Ever since it became clear that the Syrian army would eventually lose control of the Golan Heights, Israel sought out new partners amongst the local population in the country's southern Quneitra and Daraa Provinces, including in traditional Sunni, Bedouin, and Druze villages who years prior considered the Jewish State as their sworn enemy. Ehud Yaari, a top Israeli analyst on Arab affairs wrote in a recent policy analysis that this strategy bears a striking resemblance to Israel's alliances with Christian and Shiite communities in southern Lebanon during the 1970s who each mutually opposed the infiltration of the Palestinian Liberation Organization. During the opening acts of the Lebanese Civil War, these ties had become so warm, that the border between Israel and Lebanon became known to Israelis as "The Good Fence."

Weary not to become fully embroiled in another sectarian civil war, Israel took a far more tacit approach to courting revolting villages across the border in Syria. In February 2013, the IDF established a field hospital in the Golan Heights while already admitting dozens of sick or wounded men, women, children, and elderly. In total, more than 600 combatants and civilians alike have been treated in these hospitals, the majority secretly returning to Syria to tell their communities of Israeli hospitality. These exchanges have kept lines of communication open between bands of local rebels, communal elders, and Israel's powerful military, leading to understandings which have ensured that each side recognizes the other's stance in the conflict.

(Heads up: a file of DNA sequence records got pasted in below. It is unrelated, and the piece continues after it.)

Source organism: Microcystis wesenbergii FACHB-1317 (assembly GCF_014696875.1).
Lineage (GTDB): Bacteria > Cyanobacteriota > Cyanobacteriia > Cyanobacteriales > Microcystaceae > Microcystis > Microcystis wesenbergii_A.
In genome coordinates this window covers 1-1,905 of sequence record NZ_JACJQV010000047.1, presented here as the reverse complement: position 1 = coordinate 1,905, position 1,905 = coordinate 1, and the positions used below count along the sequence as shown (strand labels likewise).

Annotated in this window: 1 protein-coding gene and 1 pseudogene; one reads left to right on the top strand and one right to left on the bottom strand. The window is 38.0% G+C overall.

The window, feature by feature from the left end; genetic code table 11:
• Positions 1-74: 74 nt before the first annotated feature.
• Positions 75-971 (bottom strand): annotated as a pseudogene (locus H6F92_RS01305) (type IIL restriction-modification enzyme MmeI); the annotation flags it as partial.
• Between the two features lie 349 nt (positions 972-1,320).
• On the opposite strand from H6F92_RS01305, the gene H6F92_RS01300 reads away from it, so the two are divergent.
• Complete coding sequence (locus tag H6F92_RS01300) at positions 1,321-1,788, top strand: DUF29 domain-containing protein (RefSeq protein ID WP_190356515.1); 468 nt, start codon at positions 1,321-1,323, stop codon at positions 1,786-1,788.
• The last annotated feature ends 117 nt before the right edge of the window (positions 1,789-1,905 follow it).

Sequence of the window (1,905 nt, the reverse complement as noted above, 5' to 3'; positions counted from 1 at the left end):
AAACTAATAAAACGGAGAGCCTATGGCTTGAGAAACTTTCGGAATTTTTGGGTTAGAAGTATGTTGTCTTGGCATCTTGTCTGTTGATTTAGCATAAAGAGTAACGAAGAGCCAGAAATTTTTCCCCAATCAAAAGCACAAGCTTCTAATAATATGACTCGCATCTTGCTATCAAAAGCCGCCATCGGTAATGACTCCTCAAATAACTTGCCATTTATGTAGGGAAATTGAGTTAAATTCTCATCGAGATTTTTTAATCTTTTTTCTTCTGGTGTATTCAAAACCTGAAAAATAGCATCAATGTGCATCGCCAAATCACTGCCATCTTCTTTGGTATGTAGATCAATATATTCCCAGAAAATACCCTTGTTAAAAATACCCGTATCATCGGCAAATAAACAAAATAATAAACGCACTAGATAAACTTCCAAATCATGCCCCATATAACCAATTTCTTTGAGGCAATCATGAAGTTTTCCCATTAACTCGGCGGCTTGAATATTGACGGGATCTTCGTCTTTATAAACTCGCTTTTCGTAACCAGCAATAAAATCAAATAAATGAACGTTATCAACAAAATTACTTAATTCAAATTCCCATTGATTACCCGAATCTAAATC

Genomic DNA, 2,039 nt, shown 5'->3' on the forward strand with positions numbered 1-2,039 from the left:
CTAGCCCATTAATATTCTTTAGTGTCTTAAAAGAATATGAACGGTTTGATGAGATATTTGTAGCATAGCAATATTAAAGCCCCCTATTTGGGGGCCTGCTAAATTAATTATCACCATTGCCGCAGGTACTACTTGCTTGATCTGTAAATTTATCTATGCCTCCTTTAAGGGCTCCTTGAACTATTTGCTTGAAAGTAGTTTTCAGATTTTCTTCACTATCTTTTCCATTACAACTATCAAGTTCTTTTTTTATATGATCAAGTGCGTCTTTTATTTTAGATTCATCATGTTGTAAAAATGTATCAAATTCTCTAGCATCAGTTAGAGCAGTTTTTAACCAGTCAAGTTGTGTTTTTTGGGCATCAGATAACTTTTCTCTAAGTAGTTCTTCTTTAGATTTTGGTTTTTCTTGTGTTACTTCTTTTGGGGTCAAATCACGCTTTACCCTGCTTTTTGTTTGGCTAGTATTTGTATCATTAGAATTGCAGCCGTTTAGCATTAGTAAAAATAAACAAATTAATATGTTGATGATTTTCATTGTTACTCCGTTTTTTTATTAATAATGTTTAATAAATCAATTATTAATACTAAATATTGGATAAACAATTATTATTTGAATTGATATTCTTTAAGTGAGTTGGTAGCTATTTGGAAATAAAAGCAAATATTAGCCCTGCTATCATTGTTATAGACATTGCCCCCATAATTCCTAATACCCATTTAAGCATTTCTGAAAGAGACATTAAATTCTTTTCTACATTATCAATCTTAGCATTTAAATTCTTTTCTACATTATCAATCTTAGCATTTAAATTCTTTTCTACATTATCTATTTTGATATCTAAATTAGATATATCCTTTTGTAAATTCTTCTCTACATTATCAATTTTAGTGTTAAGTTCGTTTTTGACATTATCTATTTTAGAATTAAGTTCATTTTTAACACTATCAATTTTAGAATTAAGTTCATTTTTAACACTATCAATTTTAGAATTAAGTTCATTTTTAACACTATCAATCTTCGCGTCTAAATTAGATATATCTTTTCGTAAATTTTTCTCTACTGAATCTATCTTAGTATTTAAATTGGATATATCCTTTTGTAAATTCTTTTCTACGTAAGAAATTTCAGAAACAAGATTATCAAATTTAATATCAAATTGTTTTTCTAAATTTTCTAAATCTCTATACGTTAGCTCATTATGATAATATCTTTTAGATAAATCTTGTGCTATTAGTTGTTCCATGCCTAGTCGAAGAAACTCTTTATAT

The Israeli intelligence community knows full well that in their case, good fences may not always make for good neighbors, but risks being taken to aid moderate rebel villages, rather than combat them, are paying off in security. Jihadists from outside of the region have routinely attempted to entrench themselves in the Syrian Golan, only to be warned by local village elders away from turning their guns toward Israel. For these communities, preserving peace with Israel is ultimately more beneficial than carrying out irrational and ideologically motivated violence.

For now, Israel's Syria policy represents a minor success in a conflict fueled by policy failures and inconsistencies on the part of the international community. Even more tragically, these border communities are not a minority, but a slice of Syria's traditionally moderate society which had no choice but to rush into the arms of radical influences after it became clear that the Assad regime would be able to gun down peaceful demonstrations with impunity. Now, as Bashar drags his feet on chemical weapons disarmament, reneges on pledges to lift sieges on starving communities, and mercilessly drops barrel bombs on apartment blocks, it is time for the international community to reconsider which policies truly prevent the spread of extremism, and which ones don't.